Electrical Safety, Training

Train Workers to Recognize Arc Flash Hazards and Take Proper Precautions

The more your workers know about arc flash hazards and precautions, the safer they will be.

An arc flash is a short circuit through the air. In an arc flash incident, an enormous amount of concentrated radiant energy explodes outward from electrical equipment, creating:

  • Pressure waves that can damage hearing, fracture ribs, collapse lungs, and knock a worker off a ladder or blow him or her across a room
  • Pressure waves that can send loose material like pieces of damaged equipment, tools, and other objects flying through the air at speeds in excess of 700 miles per hour
  • A high-intensity flash that can damage eyesight and leave a person blind
  • A superheated ball of gas with temperatures in excess of 5,000 degrees that can ignite clothing and cause serious burns over much of the body

Workers have been injured even though they were 10 feet away from the arc center. Furthermore, electrical arc flash hazards do not occur only in the presence of high voltage sources. In fact, locations consisting of many low voltage equipment sources account for the most arc flash incidents.

Each year more than 2,000 workers are treated in burn centers with severe arc flash injuries.

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Arc flash occurs when electrical current flows between two or more separated energized conducting surfaces. Common causes of arc flash include:

  • Insulation failure
  • Buildup of dust, impurities, and corrosion on insulating surfaces, which can provide a path for current
  • Equipment failure due to use of substandard parts, improper installation, or even normal wear and tear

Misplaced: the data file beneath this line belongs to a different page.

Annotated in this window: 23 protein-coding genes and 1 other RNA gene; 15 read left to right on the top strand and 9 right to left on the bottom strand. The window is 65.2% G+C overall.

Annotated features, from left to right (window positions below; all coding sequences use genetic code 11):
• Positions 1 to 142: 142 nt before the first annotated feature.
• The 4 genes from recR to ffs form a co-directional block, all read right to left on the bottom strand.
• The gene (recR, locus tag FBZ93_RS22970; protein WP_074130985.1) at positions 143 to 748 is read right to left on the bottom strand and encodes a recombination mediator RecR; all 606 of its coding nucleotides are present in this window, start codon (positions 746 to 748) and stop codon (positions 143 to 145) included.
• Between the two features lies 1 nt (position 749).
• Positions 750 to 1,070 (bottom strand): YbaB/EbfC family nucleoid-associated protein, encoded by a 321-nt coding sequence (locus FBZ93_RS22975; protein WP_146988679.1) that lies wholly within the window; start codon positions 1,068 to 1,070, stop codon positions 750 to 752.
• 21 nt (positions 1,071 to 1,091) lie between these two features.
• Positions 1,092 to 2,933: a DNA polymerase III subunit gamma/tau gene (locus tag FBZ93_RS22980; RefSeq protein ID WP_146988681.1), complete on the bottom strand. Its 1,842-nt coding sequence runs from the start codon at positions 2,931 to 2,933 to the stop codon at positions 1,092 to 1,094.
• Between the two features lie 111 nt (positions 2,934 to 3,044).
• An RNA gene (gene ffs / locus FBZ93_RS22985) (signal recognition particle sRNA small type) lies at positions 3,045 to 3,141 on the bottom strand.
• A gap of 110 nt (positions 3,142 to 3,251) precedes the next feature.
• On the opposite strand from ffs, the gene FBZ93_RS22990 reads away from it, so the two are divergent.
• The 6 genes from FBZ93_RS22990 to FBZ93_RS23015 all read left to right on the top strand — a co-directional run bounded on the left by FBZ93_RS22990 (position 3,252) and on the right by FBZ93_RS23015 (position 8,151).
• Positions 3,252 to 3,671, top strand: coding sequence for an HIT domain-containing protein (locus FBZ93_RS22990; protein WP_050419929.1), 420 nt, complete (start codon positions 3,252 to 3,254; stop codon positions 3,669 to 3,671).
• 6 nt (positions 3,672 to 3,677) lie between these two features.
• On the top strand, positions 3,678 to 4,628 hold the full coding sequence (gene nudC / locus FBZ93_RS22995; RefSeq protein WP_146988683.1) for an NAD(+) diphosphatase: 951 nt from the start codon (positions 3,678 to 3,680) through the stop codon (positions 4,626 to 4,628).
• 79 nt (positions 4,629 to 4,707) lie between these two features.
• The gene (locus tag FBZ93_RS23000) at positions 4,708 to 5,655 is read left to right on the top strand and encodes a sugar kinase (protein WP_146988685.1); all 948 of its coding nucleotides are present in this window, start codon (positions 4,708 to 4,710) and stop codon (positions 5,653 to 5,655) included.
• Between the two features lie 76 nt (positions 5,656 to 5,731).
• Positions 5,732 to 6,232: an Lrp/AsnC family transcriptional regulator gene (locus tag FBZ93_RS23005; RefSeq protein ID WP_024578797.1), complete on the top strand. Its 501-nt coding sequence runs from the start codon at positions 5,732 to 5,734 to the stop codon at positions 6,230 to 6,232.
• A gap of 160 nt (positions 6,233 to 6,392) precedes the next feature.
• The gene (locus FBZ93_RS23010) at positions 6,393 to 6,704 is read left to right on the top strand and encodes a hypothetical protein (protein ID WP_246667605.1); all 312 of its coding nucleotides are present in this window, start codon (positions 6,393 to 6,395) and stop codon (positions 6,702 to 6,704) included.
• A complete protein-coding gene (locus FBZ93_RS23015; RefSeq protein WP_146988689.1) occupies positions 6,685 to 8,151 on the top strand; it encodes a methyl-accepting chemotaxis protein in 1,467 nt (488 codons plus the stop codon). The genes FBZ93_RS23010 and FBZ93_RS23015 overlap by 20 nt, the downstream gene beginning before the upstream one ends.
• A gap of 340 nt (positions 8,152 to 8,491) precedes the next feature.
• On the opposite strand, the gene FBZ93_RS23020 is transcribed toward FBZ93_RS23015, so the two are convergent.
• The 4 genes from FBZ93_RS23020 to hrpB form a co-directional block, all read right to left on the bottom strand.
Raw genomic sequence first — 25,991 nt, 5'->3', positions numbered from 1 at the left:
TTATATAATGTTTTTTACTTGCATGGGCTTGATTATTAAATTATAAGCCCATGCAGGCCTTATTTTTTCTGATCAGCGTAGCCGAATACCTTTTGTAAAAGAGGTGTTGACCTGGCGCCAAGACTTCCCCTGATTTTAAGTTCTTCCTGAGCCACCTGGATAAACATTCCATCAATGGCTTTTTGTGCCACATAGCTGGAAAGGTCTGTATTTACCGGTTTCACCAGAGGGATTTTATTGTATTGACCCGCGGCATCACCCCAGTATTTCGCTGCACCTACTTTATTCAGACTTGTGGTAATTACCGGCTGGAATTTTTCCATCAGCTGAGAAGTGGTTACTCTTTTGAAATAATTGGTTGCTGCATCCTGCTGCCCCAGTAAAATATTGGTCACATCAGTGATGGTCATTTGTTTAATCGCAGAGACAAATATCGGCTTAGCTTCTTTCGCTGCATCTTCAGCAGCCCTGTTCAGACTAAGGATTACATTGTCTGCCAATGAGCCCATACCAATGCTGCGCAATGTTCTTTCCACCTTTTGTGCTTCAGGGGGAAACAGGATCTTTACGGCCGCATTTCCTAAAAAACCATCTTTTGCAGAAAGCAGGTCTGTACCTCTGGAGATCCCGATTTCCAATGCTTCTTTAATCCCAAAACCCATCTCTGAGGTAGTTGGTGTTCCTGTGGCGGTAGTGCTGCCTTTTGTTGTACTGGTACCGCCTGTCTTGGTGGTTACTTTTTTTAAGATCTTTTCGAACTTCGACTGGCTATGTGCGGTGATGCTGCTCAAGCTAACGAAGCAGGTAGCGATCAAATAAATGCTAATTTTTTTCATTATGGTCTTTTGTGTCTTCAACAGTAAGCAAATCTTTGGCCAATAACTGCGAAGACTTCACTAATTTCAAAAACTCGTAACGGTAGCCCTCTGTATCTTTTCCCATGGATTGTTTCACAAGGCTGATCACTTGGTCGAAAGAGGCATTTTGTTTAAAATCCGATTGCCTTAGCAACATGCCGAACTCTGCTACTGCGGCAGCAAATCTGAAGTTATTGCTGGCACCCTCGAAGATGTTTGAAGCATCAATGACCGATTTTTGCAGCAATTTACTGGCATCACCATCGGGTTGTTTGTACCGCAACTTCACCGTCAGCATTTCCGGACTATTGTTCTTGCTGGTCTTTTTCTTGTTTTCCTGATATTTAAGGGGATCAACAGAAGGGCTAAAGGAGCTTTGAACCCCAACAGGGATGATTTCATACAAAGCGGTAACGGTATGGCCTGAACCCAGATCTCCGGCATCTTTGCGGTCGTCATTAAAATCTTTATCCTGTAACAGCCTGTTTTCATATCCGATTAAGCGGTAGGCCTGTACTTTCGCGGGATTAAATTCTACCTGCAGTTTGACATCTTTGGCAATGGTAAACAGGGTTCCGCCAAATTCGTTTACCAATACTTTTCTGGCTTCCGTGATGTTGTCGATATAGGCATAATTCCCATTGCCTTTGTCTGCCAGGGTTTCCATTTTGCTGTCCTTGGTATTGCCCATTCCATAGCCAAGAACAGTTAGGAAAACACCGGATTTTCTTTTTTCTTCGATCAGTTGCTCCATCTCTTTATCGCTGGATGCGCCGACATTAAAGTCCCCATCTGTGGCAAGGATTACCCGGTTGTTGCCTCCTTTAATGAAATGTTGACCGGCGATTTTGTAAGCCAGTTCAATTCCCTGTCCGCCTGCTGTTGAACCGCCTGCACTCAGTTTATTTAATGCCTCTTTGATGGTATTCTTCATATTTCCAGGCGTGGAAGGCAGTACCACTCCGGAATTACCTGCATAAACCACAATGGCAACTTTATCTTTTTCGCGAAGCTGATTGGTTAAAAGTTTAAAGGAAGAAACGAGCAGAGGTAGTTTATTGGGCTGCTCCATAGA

• Birds, bees, and rodents snapping leads at connections
  • Human error, including dropped tools, accidental contact with electrical systems, and improper work procedures

Applicable Rules

Because of the serious risks associated with arc flash, safety standards have been established to protect workers.

  • OSHA regulations require the use of safety signs, symbols, or accident prevention tags to warn employees about electrical hazards that may place them in danger.
  • A National Fire Protection Association standard (NFPA 70E) recommend that employers perform an arc flash hazard analysis before allowing employees to work on energized equipment. Although OSHA does not enforce this standard, the agency considers it a recognized industry practice, and OSHA field inspectors may use it as a reference.
  • The NFPA standard also recommends PPE and clothing to protect workers as well as addresses the issue of safe flash protection boundaries designed to restrict entry into areas where are flash hazards exist.

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In addition, Standard 1584, Guide for Performing Arc Flash Hazard calculations, published by the Institute of Electrical and Electronic Engineers (IEEE), helps you calculate the hazards of arc flash in different types of equipment in various power systems.